Wednesday, December 14, 2005

Death in the Wreck

The opening stanza of Hopkins' great poem's second part is about Death.

Death. A painful, ugly topic--yet a fact, a universal fact for every one of us.

This stanza, stanza 11, is a meditation on Death--putting the entire poem in the context of Death. "Dust!" is our universal, common destiny. Death is a real thing--metaphysical debates aside. Perhaps this is why tales of shipwreck are so effectively romantic--because a tale of a shipwreck mythologizes our common fate. We are all on the Titanic, all on the Deutschland.

Hopkins has Death speak and use the many names, many experiences, by which people encounter Death--sword, flange, rail, flame, fang, flood. But the image of the shipwreck is a powerful poetic image that puts us all on the deck of Death.

Perhaps that is why the greatest cheezey movie of all time--James Cameron's Titanic--was so powerful a film for so many millions of people. Despite the inelegant dialogue, the tale of Leonardo di Caprio & Kate Winslett on the Titanic was a kind of romantic universal myth of the situation of everyone--in the face of the fact of Death, the point is how we face it, what we do, how we act, to what and to whom do we give outselves. Some choose to struggle for life against everyone else, some with a few others; some make their art or their music, while some do their duty of rank or office; some kill thmselves in despair, some just get drunk; and some--Jack & Rose in the movie--offer themselves for each other in a self-sacrificial romantic Love that prefigures Christian love and Christ's sacrifice. No wonder Rose uses words like "He saved me."!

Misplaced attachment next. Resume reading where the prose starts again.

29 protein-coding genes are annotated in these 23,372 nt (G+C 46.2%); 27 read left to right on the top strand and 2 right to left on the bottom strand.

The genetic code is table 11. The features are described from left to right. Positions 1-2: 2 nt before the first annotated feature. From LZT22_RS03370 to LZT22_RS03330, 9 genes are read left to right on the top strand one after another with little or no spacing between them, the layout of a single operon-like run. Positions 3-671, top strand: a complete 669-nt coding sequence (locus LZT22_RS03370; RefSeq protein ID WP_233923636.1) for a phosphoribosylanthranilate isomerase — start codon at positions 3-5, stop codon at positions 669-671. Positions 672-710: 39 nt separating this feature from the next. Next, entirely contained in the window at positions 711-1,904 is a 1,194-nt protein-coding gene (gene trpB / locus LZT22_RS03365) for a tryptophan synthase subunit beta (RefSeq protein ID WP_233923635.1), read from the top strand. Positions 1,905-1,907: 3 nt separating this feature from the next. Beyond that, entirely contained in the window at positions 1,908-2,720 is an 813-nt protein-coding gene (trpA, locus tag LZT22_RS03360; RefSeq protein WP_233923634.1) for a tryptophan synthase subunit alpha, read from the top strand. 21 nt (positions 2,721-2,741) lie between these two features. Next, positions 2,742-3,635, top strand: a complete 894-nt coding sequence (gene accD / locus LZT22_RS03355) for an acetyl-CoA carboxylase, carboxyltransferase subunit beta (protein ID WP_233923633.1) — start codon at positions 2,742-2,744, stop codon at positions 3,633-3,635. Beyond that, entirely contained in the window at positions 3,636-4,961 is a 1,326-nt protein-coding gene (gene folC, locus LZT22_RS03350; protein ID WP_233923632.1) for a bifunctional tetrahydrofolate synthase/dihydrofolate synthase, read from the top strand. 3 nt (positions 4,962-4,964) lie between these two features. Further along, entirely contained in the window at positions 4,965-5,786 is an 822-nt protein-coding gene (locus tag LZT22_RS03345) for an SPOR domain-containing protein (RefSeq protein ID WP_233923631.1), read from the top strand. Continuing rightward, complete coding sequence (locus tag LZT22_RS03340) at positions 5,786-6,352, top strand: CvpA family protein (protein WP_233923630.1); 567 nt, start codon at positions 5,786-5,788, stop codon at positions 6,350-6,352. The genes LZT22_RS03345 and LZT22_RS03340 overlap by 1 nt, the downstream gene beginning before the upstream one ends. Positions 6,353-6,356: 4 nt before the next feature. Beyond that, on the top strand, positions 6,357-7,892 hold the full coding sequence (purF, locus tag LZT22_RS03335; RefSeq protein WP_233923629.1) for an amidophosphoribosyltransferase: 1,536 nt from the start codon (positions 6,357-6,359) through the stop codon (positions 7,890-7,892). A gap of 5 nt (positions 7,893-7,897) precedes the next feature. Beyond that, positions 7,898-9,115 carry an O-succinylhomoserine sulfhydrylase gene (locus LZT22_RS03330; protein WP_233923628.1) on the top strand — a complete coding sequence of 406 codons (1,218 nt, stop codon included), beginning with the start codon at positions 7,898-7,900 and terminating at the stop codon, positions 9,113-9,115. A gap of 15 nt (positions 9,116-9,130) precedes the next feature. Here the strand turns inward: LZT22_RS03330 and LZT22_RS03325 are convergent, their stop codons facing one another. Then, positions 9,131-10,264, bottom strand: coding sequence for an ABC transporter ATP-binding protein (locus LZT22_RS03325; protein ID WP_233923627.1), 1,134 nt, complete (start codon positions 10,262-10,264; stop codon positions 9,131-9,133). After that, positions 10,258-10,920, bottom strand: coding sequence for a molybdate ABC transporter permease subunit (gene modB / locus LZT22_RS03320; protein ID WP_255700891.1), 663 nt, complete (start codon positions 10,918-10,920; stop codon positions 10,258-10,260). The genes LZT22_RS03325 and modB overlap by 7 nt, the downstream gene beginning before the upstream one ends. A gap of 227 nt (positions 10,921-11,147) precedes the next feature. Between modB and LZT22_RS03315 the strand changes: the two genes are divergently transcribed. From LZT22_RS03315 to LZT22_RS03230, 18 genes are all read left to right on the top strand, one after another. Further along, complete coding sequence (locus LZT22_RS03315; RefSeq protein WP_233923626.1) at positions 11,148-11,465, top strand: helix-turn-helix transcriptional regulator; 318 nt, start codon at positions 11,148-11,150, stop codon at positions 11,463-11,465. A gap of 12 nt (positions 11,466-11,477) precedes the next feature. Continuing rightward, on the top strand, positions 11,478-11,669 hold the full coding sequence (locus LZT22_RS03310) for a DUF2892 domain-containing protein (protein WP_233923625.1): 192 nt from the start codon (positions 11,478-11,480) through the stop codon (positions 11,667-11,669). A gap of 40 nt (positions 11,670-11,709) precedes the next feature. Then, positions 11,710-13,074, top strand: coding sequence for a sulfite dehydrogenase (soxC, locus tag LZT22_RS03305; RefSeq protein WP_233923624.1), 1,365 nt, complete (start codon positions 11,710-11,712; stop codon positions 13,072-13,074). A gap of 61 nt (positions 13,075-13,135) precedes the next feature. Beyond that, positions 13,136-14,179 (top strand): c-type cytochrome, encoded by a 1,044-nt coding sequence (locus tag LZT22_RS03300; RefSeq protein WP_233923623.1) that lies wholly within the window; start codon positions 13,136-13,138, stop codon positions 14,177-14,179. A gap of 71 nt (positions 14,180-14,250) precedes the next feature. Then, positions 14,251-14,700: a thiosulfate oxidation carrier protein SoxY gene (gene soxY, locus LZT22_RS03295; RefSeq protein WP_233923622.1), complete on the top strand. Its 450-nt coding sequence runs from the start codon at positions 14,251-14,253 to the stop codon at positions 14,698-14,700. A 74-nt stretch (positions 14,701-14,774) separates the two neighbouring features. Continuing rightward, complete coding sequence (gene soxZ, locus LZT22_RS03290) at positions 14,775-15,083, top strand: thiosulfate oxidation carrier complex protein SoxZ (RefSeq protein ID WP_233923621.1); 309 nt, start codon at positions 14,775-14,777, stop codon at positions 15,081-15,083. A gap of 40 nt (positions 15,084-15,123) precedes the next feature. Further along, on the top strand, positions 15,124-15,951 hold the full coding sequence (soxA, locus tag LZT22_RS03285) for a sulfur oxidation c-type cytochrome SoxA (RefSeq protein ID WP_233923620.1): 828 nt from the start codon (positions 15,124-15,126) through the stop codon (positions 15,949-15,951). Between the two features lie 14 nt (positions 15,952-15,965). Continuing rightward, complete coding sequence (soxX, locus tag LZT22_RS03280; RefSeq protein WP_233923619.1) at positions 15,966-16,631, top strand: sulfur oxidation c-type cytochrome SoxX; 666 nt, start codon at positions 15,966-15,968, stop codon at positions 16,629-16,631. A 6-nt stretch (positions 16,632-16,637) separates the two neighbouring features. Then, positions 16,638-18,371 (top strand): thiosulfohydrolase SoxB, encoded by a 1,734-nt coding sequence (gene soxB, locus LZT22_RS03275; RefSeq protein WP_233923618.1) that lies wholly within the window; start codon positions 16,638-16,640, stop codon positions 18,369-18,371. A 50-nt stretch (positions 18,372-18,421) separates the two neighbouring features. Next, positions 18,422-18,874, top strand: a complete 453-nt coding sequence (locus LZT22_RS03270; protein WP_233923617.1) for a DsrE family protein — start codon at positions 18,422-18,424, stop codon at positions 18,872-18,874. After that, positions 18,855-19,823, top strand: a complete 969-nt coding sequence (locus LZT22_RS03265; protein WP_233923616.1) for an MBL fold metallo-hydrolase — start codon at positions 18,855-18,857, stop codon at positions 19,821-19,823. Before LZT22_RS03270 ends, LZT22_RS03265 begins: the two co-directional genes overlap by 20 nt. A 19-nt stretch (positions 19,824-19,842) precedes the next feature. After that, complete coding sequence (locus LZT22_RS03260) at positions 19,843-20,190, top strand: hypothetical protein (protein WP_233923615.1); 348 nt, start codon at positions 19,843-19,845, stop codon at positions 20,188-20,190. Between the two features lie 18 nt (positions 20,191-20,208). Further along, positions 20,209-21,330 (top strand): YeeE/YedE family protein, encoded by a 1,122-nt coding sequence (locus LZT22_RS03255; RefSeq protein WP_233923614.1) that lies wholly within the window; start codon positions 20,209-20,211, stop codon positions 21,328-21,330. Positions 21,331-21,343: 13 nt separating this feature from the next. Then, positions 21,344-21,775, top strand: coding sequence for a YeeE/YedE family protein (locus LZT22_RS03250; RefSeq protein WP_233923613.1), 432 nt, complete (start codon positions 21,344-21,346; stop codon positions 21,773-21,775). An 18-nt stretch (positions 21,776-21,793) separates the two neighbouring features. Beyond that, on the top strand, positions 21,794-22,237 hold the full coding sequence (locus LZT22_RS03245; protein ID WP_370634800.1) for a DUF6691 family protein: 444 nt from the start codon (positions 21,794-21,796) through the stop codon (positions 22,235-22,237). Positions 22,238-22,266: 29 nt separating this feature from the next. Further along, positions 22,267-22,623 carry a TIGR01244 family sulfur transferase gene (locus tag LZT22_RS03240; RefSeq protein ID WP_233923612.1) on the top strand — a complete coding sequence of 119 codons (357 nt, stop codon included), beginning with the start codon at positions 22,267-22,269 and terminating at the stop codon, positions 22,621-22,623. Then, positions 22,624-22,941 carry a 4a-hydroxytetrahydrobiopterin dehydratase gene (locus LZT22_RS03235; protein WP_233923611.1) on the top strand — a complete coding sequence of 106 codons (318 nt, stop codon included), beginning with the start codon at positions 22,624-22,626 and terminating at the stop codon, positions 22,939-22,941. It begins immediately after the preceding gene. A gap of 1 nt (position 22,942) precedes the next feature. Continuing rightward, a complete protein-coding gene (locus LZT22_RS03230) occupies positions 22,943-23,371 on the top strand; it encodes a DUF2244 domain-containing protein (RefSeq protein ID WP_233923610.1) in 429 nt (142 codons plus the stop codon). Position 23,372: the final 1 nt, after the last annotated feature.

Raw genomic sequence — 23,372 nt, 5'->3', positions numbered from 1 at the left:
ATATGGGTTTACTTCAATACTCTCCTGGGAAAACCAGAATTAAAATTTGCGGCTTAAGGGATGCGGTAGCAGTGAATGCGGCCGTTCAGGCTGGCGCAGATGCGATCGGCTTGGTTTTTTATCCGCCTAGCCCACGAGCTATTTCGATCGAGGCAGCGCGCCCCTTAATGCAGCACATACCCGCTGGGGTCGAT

In the face of Death, Leo (Jack) & Kate (Rose) live for Love. Their romantic, secular example in Titanic is a myth for all of us: since we are all on the Titanic, since we are all, inevitably, ultimately, every one of us, going to die, thus how we face that absolutely real fact is the very existential definition of our lives. In Titanic, we weep with a grief that is Joy for Leo & Kate, for Jack & Rose, because in the face of Death they live for Love. And like Titanic, Hopkins' poem is of the same genre--in the face of Death, a Tall Nun calls out "O Christ, Christ, come quickly!" And like Titanic, Hopkins' poem, through exploring the most profoundly sad experience, ultimately expresses not only Hope but joyful, glorious Hope! But for that Hope to be truly Hopeful, we must first risk hopelessness in the real fact of Death. "All flesh is grass, and its beauty is the beauty of the flowers: the flowers wither, the grass fades, but the Word of the Lord remains forever!"

Hopkins' second part of the "Wreck" reminds us that in the midst of life we are on the deck of a sinking ship:

‘Some find me a sword; some
The flange and the rail; flame,
Fang, or flood’ goes Death on drum,
And storms bugle his fame.
But wé dream we are rooted in earth—Dust!
Flesh falls within sight of us, we, though our flower the same,
Wave with the meadow, forget that there must
The sour scythe cringe, and the blear share come.

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